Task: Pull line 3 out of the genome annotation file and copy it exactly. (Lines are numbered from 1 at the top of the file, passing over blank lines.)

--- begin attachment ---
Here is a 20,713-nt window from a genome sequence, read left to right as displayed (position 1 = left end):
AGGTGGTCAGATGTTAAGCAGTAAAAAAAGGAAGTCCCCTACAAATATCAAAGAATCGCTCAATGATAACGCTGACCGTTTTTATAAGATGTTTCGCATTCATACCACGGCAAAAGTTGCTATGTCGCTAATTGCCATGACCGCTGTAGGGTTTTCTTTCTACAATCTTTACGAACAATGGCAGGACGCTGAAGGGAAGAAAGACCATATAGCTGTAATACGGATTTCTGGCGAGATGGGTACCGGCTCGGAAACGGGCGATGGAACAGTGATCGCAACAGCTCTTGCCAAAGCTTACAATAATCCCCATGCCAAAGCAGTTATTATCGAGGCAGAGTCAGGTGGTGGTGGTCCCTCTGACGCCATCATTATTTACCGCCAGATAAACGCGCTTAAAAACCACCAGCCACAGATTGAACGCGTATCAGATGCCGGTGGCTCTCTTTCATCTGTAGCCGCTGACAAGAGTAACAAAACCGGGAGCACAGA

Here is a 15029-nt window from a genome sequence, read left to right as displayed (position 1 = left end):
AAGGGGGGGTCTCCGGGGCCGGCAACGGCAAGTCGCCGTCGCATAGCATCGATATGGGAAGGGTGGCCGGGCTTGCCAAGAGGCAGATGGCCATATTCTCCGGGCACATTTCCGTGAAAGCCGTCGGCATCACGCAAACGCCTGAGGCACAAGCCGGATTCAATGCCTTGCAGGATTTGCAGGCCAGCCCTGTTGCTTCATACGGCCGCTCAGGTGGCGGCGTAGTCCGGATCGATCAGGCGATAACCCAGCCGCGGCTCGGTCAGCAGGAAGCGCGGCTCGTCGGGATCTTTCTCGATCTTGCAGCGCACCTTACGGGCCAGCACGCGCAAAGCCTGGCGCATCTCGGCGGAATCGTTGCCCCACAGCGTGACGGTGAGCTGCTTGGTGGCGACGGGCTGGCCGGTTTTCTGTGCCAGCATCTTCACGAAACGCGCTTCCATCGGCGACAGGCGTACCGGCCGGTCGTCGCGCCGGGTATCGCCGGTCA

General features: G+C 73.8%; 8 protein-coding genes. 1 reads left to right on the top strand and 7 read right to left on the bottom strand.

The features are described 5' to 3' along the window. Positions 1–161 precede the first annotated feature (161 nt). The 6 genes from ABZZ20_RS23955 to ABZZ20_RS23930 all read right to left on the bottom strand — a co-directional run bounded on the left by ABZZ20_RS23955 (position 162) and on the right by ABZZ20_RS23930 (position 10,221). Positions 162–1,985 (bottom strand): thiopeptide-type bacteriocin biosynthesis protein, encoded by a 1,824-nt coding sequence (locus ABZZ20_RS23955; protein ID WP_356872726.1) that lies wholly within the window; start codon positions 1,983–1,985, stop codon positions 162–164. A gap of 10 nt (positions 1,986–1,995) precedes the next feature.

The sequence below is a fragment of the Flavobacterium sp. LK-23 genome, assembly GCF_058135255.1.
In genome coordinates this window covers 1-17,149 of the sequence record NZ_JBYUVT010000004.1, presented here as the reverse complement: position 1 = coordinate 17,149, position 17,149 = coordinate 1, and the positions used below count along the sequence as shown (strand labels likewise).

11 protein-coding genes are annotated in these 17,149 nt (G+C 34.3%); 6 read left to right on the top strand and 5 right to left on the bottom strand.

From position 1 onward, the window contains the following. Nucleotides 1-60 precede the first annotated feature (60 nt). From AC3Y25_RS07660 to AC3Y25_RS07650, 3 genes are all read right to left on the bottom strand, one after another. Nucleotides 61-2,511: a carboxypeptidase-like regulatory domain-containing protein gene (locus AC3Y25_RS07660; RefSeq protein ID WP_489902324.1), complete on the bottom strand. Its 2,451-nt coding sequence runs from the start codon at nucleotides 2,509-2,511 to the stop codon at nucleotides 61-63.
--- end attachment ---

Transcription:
Here is a 15029-nt window from a genome sequence, read left to right as displayed (position 1 = left end):